Where U_{imx} is the ideal mixing ultrasonic velocity in liquid mixture. U_{1} and U_{2} are ultrasonic velocities in species [20].  
The Impedance relation  
The Impedance relation is based on the forces of resistance for sound velocity by the interacting molecules and is given as  
(7)  
where X_{i} mole fraction, r_{i}, is the density of the mixture and Z_{i} is the acoustic impedance.  
The Rao’s specific velocity method relation  
Rao’s specific velocity model is given as  
(8)  
where X_{i} mole fraction, U_{i} is the ultrasonic velocity, r_{i} is the density of the mixture, r_{i} is the Rao’s specific sound velocity = U_{i}^{1/3}/r_{i} and Z_{i} is the acoustic impedance.  
The Jungie equation  
Jungie has proposed an equation for the evaluation of velocity of sound in a given liquid mixtures, and is represented by  
(9)  
where M_{1}, M_{2} are molecular weights of constituent components. r_{1} and r_{2} are the densities of constituent components.  
Danusso model  
Danusso model of velocity of ultrasonic waves is given by  
(10)  
The validity of the above models / theories in evaluating the ultrasonic velocity is verified by various tests/error determinations, which would help us in finding the appropriate model or theory applicable the mixture under study. Following are the adopted tests/ errors determined for the binary under study [21].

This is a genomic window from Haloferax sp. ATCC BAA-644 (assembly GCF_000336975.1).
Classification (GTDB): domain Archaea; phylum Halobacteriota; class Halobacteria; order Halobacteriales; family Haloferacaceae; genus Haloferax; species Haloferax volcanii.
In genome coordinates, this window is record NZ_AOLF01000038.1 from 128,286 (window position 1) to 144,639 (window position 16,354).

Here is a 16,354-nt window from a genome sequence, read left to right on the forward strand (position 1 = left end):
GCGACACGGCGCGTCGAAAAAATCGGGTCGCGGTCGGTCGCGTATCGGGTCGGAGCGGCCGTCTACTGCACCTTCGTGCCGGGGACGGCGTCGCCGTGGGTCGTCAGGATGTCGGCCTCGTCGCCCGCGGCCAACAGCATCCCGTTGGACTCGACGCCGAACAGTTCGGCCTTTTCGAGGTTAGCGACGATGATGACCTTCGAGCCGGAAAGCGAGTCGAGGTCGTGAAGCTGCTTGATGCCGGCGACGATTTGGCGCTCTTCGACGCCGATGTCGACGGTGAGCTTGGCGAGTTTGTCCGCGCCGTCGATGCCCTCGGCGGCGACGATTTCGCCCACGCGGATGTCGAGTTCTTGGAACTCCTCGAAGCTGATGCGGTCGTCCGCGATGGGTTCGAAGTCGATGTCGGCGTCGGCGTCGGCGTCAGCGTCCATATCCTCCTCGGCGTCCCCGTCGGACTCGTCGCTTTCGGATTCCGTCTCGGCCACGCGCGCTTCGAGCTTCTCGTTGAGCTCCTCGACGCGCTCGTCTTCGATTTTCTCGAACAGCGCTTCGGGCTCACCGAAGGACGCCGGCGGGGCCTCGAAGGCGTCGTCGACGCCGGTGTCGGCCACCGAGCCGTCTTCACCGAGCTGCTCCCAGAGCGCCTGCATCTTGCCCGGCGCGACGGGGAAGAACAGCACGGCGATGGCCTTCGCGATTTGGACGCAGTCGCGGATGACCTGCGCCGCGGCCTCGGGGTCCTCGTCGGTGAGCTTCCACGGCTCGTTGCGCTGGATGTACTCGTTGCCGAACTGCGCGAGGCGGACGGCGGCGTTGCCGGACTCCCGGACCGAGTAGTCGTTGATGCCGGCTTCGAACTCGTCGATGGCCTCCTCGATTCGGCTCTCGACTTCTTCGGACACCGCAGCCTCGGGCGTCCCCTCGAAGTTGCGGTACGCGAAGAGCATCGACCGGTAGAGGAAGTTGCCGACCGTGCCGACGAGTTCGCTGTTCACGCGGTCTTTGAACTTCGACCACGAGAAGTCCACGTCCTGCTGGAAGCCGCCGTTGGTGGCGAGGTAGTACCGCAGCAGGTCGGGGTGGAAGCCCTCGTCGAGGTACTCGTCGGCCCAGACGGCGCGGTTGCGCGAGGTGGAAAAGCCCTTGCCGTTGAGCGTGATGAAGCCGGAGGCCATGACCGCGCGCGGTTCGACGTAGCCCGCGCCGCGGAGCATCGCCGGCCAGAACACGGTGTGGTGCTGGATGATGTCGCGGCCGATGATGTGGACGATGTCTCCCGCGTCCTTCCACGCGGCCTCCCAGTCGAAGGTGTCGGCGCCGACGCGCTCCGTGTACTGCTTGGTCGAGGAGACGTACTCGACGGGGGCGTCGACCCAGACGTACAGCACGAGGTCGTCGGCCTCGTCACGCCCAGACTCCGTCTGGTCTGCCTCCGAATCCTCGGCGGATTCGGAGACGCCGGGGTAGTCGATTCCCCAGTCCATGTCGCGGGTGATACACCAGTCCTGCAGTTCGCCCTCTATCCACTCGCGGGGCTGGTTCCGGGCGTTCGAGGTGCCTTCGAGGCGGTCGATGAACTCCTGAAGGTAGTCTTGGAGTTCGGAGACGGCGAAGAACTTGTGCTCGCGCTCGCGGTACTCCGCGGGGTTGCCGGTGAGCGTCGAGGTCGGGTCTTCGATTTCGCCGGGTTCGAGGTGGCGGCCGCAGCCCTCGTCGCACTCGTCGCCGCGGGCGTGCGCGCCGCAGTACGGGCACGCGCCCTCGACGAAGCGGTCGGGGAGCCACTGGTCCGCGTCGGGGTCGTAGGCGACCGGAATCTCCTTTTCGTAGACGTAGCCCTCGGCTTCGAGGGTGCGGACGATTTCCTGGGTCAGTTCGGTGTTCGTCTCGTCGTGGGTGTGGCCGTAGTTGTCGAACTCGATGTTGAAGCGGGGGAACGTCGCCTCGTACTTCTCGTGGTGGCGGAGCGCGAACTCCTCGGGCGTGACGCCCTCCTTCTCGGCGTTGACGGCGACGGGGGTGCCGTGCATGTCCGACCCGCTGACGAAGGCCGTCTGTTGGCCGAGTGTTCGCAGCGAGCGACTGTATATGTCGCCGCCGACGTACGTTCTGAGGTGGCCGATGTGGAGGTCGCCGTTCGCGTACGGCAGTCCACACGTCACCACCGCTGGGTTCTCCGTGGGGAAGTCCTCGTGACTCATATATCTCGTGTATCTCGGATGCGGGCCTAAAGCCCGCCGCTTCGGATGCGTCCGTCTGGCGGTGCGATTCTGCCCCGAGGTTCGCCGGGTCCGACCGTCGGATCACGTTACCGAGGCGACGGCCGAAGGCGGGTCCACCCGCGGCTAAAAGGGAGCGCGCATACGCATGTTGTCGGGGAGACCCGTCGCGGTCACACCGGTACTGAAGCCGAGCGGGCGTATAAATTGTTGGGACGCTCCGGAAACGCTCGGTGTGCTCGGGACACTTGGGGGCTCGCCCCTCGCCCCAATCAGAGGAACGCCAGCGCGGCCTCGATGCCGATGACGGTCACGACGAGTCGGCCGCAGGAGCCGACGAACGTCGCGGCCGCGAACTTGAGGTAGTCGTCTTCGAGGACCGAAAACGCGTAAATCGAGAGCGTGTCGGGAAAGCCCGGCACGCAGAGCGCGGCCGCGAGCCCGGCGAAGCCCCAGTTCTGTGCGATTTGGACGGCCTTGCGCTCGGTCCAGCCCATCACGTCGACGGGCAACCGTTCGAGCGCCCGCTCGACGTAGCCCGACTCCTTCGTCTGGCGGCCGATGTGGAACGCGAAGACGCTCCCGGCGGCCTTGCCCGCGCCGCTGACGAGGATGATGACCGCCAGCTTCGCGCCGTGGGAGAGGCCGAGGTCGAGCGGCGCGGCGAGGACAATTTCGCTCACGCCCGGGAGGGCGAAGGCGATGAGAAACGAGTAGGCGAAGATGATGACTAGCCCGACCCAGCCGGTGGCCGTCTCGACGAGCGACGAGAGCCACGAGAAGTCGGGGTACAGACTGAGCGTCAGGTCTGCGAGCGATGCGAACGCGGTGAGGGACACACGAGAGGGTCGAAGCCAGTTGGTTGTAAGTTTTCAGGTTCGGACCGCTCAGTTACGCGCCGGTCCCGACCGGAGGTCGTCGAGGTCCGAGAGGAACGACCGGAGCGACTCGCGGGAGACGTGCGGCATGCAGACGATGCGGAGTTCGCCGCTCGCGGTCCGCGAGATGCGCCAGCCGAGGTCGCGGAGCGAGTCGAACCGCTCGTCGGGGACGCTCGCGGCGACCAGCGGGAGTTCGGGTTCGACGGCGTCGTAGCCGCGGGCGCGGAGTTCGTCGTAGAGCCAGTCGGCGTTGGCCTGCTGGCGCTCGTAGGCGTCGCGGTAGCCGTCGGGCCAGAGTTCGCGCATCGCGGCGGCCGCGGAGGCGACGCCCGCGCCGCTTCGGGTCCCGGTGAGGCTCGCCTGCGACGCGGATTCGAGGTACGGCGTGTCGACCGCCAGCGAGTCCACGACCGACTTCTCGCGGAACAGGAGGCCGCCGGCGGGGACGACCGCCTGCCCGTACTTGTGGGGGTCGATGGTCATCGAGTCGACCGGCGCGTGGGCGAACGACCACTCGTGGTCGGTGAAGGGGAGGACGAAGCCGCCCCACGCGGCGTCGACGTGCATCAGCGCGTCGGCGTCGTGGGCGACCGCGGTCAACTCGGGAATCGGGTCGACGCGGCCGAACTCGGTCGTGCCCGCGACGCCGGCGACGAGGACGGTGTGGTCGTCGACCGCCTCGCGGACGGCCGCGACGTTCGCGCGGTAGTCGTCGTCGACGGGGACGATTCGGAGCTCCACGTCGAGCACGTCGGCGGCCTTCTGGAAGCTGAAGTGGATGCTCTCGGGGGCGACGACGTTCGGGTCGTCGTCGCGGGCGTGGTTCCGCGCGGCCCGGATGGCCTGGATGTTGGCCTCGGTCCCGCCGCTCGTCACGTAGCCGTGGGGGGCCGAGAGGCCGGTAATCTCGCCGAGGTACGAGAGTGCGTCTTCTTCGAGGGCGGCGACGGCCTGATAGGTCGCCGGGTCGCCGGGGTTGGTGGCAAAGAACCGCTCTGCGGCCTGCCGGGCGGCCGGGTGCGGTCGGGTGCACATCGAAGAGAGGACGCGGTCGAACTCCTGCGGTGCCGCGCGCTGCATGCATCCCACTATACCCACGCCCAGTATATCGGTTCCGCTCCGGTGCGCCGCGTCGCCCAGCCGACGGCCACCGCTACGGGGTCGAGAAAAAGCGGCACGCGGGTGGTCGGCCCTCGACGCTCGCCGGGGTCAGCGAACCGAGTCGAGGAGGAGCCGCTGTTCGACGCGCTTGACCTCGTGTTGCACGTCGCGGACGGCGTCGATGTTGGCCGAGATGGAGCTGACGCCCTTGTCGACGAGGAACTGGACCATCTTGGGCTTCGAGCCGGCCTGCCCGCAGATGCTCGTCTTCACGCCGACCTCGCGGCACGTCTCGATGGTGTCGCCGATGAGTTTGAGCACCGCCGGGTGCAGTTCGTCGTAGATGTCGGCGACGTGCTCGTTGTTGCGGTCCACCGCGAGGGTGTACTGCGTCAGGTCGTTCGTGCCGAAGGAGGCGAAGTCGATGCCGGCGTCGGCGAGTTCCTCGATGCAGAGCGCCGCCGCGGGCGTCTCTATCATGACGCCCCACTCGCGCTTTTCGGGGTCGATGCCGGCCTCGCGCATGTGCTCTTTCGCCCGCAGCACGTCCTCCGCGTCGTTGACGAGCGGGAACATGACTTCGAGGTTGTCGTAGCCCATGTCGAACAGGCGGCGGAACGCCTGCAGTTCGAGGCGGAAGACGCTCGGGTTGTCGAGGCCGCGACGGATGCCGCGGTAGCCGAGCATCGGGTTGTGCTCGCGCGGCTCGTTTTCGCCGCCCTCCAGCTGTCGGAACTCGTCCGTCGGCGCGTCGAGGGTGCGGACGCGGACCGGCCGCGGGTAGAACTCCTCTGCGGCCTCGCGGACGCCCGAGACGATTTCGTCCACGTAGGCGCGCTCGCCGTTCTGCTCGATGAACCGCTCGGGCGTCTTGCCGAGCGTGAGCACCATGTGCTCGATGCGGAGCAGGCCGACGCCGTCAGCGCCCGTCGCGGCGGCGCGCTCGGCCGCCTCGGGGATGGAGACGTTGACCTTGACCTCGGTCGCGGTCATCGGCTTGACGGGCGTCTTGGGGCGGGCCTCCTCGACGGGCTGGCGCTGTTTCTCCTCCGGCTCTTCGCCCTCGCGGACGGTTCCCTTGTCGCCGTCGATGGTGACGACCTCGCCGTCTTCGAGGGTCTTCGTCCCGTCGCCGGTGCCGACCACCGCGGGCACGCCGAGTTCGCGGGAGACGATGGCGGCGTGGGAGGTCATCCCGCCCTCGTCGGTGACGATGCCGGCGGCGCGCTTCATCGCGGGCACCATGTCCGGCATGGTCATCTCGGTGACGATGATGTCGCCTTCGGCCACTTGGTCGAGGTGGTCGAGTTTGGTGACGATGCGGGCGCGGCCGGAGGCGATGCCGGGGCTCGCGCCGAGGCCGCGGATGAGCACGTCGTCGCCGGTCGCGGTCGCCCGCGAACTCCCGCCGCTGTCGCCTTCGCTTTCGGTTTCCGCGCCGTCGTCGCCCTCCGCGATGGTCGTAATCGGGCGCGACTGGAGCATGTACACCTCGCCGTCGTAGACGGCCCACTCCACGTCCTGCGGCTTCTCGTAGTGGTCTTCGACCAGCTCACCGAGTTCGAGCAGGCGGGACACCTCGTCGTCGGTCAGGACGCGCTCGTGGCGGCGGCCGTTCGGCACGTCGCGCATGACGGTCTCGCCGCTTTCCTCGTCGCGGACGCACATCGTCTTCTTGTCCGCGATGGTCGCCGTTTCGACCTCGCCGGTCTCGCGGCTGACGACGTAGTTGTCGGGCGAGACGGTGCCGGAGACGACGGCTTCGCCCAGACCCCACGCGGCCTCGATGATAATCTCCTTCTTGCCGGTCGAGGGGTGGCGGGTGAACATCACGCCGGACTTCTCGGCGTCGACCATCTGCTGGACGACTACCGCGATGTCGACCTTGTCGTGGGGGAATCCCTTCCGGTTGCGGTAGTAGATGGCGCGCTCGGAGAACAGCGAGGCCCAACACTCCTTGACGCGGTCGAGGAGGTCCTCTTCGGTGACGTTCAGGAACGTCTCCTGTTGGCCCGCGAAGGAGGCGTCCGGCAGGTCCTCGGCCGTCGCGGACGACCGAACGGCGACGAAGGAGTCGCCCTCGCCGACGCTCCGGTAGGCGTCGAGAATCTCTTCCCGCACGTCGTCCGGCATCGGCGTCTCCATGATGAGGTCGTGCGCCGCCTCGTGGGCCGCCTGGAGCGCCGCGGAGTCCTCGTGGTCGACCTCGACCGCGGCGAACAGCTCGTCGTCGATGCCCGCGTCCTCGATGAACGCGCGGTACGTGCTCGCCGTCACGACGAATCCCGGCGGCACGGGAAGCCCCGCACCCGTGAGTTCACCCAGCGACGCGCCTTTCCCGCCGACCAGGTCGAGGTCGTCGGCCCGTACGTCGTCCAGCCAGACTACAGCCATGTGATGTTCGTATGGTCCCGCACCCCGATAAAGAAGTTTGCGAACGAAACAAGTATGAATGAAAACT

Chisquare test for goodness of fit  
According to Karl Pearson Chisquare value is evaluated for the binary liquid mixtures under study using the formula  
(11)  
where n is the number of data used.  
Average percentage error (APE)  
The Average percentage error is calculated using the relation  
(12)  
where n is the number of data used.  
Umix (obs) = experimental values of ultrasonic velocities  
Umix(cal) = computed values of ultrasonic velocities  
Molecular associations  
The degree of intermolecular interaction or molecular association is given by  
(13)  
Results and Discussions